Unit of Structures
The research activities at the unit of Structures are both experimental and calculational, and focus on characterizing the structure of materials. Thermodynamic and kinetic modelling of materials are major tools in materials design.
The research activities focus on characterizing the structure of materials and how it evolves by different type of phase transformations. Different scales of length and time, ranging from electronic structure to engineering components, from atomic vibrations to component life-time, are considered. The approach is both experimental and calculational. In particular the thermodynamic and kinetic modelling of materials are major tools in materials design. The approach may be summarized as materials by design using ICME (Integrated Computational Materials Engineering).
The materials of interest are inorganic, heterogeneous, multicomponent, and multiphase such as metallic alloys, cemented carbides, ceramic materials, metallic glass, high entropy alloys and functional materials.
Key research areas
- Ab initio and atomistic modelling
- Computational Thermodynamic (Calphad)
- Phase transformations and structure evolution: Kinetic modelling
- Nanotechnology, additive fabrication and nanoelectronics
- Experimental techniques and characterization
Head of Unit
Materials by design using ICME (image above)
(a) Isothermal section of a ternary phase diagram – (b) 2D simulation of gradient sintering in cemented carbides – (c) Atomic scale modelling – (d) Spinodal decomposition in Fe-Cr – (e) Sintering of Fe particles – (f) Finite element modelling of nanoindentation – (g) Spinodal decomposition of bcc/bct phases forms periodic nanostructures in Fe-Cr alloys – (h) EDS element map of (Ti,W,Zr)C precipitate on a (Ti,Zr)C particle during sintering and EDS line through a lamellar nano-structure in (Ti,Zr)C particles – (i) Backscattered electron microscopy of decomposition structure in (Ti,Zr)C particles – (j) Stainless steel. The microstructure is lath martensite with its substructures (packet, block and sub-block). The color means different orientation. From this results, we could know the sizes and morphology of prior austenite grain, martensitic packet, block and the orientation relationship between them, etc. – (k) EBSD misorientation map, feathery bainite (in blue) in an Fe-0.7C alloy held for 60 s at 573 K (300 °C). Another variant of bainite units (in orange) has formed subsequently which almost fill all the interspaces of the semi-feather to the right side of the grain boundary.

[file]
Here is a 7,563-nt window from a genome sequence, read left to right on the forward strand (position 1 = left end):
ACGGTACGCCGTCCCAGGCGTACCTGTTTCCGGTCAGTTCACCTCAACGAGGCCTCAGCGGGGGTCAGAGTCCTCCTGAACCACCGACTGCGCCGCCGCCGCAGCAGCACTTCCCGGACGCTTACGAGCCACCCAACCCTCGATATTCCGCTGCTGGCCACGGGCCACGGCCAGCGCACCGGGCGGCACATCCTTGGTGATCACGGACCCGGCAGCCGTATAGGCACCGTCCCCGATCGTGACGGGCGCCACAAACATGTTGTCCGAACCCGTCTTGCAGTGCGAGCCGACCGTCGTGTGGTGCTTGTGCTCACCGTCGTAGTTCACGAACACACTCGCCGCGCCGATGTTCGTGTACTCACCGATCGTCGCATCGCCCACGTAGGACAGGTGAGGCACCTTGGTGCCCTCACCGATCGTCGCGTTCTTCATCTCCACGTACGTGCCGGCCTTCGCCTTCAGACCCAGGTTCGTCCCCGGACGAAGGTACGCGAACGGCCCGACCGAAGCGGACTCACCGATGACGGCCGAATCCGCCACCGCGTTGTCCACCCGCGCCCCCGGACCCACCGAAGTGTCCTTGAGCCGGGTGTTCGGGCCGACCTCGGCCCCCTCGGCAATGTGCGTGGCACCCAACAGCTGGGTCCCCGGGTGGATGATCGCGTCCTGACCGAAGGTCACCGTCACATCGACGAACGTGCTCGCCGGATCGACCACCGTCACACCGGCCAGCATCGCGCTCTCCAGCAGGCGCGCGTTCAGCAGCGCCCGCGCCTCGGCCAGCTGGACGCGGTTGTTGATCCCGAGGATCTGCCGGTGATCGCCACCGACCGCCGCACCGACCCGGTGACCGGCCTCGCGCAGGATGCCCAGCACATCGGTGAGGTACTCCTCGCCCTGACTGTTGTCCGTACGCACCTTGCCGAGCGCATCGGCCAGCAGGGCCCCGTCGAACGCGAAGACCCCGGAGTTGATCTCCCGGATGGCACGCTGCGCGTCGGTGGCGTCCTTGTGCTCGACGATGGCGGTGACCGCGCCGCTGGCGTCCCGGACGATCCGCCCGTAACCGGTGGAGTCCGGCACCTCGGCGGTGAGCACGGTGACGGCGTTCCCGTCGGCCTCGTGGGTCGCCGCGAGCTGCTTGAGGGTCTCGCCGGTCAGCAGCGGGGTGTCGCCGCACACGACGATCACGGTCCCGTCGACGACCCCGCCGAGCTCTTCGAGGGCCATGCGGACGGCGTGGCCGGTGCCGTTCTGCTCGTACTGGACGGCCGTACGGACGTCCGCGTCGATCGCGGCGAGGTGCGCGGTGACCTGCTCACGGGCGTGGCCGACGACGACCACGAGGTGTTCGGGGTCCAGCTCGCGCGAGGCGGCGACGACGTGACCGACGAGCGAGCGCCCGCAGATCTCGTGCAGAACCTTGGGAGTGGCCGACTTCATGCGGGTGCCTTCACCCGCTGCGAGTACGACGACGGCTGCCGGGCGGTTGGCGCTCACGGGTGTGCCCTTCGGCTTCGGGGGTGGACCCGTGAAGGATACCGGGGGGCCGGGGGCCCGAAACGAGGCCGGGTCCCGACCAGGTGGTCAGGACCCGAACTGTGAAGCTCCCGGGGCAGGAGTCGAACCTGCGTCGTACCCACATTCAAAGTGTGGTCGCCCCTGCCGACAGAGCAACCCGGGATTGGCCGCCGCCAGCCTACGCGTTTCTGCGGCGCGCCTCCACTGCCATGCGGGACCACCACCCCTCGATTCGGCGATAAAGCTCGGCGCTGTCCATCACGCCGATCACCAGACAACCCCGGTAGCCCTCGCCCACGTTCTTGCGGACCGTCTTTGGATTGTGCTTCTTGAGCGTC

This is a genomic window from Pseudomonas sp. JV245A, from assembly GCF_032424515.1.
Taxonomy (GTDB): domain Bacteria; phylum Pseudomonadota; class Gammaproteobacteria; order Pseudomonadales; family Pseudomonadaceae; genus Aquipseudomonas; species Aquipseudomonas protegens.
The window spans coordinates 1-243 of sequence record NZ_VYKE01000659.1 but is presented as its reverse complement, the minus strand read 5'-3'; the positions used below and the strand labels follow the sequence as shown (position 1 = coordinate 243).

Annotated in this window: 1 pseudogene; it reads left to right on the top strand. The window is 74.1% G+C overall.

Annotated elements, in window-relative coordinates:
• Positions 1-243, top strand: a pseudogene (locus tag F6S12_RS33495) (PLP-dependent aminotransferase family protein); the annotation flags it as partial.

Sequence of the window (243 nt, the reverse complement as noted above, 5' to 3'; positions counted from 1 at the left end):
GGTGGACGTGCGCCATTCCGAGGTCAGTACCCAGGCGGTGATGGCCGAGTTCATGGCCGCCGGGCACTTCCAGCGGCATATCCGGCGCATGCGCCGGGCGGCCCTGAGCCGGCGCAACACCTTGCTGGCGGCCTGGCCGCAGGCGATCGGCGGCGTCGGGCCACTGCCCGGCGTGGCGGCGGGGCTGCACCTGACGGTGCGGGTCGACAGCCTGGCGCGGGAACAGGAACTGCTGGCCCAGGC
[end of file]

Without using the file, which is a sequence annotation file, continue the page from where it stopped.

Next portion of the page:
Weisen Zheng - Armin Salmasi - Pjotrs Zguns - Thomas Barkar - Efim Borukhovich - David Linder - Xin Xu - Taoran Ma - Tao Zhou - Jiaqing Yin.